"I Love to Tell the Story," a familiar tune found in most Protestant hymnals, was the title track of Andy Griffith's lone Grammy award-winning gospel album.
According to AllMusic, I Love to Tell The Story: 25 Timeless Hymns (Sparrow Records, 1996) sold half a million copies, beginning with a television telemarketing campaign. Its symphonic selections include American folk standard "Wayfaring Stranger" and popular Swedish hymn "How Great Thou Art."
On the title track, a majestic, orchestral arrangement pairs with Griffith's baritone vocals to turn what could've been yet another run-of-the-mill instance of a celebrity moonlighting as a musician into something spiritually uplifting.
Griffith and his supporting cast won Best Southern Gospel, Country Gospel or Bluegrass Gospel Album for I Love to Tell The Story at the 39th annual Grammy Awards.
It wasn't Griffith's first or last gospel album. He recorded 1972's Somebody Bigger Than You and I in Nashville with George Jones and Tammy Wynette's go-to producer, Billy Sherrill. A different "as seen on TV" collection, Precious Memories: 33 Timeless Hymns, was released in 1995. Just as I Am: 30 Favorite Old Time Hymns followed in 1998.
The Story Behind "I Love To Tell The Story"
Katherine Hankey (b. Clapham, England, 1834; d. Westminster, London, England, 1911) wrote the hymn in the 1860s while recovering from a lengthy illness. It comes from the second part of her two-section poem about Christ's life on Earth: The Story Wanted and The Story Told. An almost identical hymn, "Tell Me the Old, Old Story," comes from the same source.
According to her Hymnary.org bio, Hankey "was the daughter of a wealthy banker and was associated with the Clapham sect of William Wilberforce, a group of prominent evangelical Anglicans from the Clapham area. This group helped to establish the British and Foreign Bible Society, promoted the abolition of slavery and was involved in improving the lot of England's working classes. Hankey taught Bible classes for shop girls in London, visited the sick in local hospitals and used the proceeds of her writings to support various mission causes."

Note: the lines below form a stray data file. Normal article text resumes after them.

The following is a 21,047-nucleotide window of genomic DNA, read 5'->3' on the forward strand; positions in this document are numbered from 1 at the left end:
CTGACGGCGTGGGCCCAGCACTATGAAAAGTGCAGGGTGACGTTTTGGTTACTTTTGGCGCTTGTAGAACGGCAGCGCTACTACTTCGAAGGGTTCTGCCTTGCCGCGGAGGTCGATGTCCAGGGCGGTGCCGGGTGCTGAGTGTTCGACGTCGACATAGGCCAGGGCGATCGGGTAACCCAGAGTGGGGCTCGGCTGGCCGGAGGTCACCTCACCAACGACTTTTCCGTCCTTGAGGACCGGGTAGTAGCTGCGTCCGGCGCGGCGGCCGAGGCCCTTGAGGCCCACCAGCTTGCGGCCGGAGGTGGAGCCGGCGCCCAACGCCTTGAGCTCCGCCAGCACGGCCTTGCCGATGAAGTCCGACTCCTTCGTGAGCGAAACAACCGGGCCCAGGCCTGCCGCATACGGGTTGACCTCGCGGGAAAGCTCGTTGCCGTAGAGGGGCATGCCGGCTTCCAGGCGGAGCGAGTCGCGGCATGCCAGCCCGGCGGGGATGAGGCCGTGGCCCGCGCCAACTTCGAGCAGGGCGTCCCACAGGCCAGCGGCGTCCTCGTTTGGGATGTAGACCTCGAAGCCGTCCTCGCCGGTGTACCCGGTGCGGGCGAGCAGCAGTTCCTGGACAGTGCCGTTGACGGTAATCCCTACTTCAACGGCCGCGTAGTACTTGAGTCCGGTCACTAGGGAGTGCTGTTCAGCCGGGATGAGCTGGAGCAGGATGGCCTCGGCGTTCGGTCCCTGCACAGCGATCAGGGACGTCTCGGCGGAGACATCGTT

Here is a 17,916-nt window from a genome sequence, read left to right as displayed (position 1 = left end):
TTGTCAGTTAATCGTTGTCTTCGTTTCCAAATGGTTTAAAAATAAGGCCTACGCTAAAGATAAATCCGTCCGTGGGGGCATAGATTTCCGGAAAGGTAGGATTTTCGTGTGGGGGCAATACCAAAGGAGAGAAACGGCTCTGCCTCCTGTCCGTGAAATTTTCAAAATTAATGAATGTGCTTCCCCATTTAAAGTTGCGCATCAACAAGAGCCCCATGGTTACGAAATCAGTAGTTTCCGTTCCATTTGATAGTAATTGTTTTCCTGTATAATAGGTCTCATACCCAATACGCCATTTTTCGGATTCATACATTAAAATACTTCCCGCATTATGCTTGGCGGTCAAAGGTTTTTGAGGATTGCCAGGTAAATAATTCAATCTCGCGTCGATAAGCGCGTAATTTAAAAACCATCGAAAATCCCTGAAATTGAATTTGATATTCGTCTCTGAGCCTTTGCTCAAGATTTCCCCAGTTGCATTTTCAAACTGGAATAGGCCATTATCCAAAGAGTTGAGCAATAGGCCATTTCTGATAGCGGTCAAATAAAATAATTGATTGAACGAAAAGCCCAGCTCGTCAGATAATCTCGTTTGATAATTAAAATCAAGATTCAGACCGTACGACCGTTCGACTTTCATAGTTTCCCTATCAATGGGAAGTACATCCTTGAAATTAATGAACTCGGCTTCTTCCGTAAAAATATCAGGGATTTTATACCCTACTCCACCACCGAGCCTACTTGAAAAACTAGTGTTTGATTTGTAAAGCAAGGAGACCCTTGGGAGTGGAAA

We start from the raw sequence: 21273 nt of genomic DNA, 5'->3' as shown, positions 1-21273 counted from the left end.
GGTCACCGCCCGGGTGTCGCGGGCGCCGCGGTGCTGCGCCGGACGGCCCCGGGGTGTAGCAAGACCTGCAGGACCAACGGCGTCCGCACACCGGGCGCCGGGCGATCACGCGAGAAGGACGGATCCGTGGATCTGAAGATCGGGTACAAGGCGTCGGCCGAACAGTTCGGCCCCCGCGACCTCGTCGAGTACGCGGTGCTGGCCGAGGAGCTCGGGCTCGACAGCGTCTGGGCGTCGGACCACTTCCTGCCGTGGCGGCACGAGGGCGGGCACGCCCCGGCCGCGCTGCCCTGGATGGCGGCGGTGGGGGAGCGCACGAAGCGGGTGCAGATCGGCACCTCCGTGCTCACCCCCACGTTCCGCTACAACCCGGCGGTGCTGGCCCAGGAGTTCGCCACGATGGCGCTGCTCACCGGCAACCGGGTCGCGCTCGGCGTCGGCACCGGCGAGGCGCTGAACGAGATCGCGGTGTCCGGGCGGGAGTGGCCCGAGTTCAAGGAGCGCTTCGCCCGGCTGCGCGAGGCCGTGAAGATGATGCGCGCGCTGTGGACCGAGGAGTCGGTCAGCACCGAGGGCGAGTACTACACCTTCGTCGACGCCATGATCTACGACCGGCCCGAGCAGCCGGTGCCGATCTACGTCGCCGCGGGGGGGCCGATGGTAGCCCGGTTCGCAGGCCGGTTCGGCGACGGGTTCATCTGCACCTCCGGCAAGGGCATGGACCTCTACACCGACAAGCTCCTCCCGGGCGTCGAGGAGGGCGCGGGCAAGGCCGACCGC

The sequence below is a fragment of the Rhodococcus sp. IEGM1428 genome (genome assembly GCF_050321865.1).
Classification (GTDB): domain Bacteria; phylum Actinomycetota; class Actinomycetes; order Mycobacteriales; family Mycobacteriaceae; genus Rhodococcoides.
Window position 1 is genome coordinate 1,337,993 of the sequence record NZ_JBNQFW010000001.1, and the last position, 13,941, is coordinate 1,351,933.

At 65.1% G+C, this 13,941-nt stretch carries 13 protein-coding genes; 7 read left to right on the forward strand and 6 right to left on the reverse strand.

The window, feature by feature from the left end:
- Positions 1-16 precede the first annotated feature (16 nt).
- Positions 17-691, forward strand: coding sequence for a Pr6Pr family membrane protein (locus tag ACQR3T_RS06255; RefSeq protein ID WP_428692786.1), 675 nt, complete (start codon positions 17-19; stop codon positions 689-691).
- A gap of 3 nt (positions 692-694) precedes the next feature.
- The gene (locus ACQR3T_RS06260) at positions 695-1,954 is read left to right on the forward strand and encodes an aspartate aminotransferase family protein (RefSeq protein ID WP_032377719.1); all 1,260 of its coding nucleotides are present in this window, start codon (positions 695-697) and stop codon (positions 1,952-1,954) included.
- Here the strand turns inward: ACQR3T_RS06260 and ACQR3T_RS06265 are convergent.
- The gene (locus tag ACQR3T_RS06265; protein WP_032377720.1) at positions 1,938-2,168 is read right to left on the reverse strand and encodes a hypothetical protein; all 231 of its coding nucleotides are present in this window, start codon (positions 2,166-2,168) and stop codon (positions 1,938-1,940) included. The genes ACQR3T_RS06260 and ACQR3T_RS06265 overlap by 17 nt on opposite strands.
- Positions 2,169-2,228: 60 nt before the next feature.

American choir director William G. Fischer (b. Baltimore, MD, 1835; d. Philadelphia, PA, 1912) set Hankey's words to music in 1869. Hymnary.org credits Fischer with "some 200 tunes for Sunday school hymns and gospel songs."
Other popular acts with their own soul-stirring rendition of what's now a public domain song include country music stars Barbara Mandrell (from her 1989 double album Precious Memories) and Alan Jackson (from a 2005 album also titled Precious Memories).
"I Love to Tell the Story" Lyrics
1 I love to tell the story of unseen things above:
of Jesus and his glory, of Jesus and his love.
I love to tell the story, because I know 'tis true.
It satisfies my longings as nothing else could do.
I love to tell the story,
'twill be my theme in glory,
to tell the old, old story
of Jesus and his love.
2 I love to tell the story, more wonderful it seems
Than all the golden fancies of all our golden dreams;
I love to tell the story, it did so much for me,
And that is just the reason I tell it now to thee.
3 I love to tell the story. 'Tis pleasant to repeat
what seems, each time I tell it, more wonderfully sweet.
I love to tell the story, for some have never heard
the message of salvation from God's own holy word. [Refrain]
4 I love to tell the story, for those who know it best
seem hungering and thirsting to hear it, like the rest.
And when, in scenes of glory, I sing the new, new song,
'twill be the old, old story that I have loved so long. [Refrain]